Alpicool CF45 Review
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|Pros||Good energy options, solid insulation, relatively lightweight, inexpensive||Very energy efficient, relatively inexpensive, impressive minimum temperature, surprisingly lightweight, long cord||Easy to use, has wheels, cool cord storage, energy efficient, relatively inexpensive||Super portable, very quiet, can be cold or hot, pretty low energy usage||Decent temperature control, easily portable, ergonomic shape, convenient size|
|Cons||Not great temperature control, baskets aren't great, internal shape is challenging||Not durable, takes a long time to cool, insulation not great, fairly loud||Short cords, doesn’t reach very cold/hot temperatures, still need to use ice||Can't control temperature, not the best seal, USB can't be used in computer, plastic hinges, unknown longevity||Small interior, not great insulation, oddly shaped inside|
|Bottom Line||An inexpensive option that's tall and slender with good insulation but unimpressive minimum temperatures||If you're on a tighter budget but still want mid-level performance, we recommend this model||Handy to use, but it doesn’t eliminate your dependency on ice||Quiet and tiny, this is a decent personal cooler, though with several limitations||A small cooler that heats and cools, with a handy shape to be an armrest and convenient strap to tote it around|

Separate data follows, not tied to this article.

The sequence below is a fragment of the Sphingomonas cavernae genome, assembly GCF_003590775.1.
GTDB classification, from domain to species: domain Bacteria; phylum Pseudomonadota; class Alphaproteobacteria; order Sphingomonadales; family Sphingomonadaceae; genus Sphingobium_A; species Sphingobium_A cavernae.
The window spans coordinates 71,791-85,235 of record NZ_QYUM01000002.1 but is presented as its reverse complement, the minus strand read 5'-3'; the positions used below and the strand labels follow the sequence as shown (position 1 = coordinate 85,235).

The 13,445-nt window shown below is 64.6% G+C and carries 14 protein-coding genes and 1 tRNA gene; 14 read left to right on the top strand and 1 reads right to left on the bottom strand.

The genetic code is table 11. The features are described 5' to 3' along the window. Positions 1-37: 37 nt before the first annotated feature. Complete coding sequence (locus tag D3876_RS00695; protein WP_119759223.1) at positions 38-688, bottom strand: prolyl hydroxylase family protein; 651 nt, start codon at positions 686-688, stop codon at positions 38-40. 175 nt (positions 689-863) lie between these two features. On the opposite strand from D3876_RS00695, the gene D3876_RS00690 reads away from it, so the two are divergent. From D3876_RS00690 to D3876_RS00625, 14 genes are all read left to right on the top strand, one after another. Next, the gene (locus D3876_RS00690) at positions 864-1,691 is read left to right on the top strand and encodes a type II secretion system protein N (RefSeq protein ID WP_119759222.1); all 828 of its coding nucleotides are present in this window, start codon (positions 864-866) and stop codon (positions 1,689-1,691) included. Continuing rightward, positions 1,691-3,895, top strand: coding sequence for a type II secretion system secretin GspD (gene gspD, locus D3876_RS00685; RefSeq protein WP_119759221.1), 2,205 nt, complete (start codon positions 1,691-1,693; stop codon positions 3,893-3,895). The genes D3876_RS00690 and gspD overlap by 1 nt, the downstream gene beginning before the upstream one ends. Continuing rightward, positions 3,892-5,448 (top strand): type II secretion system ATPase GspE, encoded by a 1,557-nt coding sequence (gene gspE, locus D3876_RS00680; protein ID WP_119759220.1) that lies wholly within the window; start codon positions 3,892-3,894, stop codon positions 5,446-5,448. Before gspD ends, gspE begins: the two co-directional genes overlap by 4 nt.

|Rating Categories||Alpicool CF45||Costway 54||Knox Gear 48 Quart||Cooluli Mini Fridge||Wagan 12V 14 Liter...|
|Temperature Control (25%)|
|Energy Consumption (20%)|
|Ease of Use (15%)|
|Specs||Alpicool CF45||Costway 54||Knox Gear 48 Quart||Cooluli Mini Fridge||Wagan 12V 14 Liter...|
|Minimum Temperature Achieved (F)||6.4ºF||-8.9ºF||27.2ºF below ambient||32.4ºF below ambient||36.45ºF below ambient|
|Temperature Increase in 36 Hours Unplugged (F)||14.9ºF||27.9ºF||11.5ºF||26.6ºF||30.6ºF|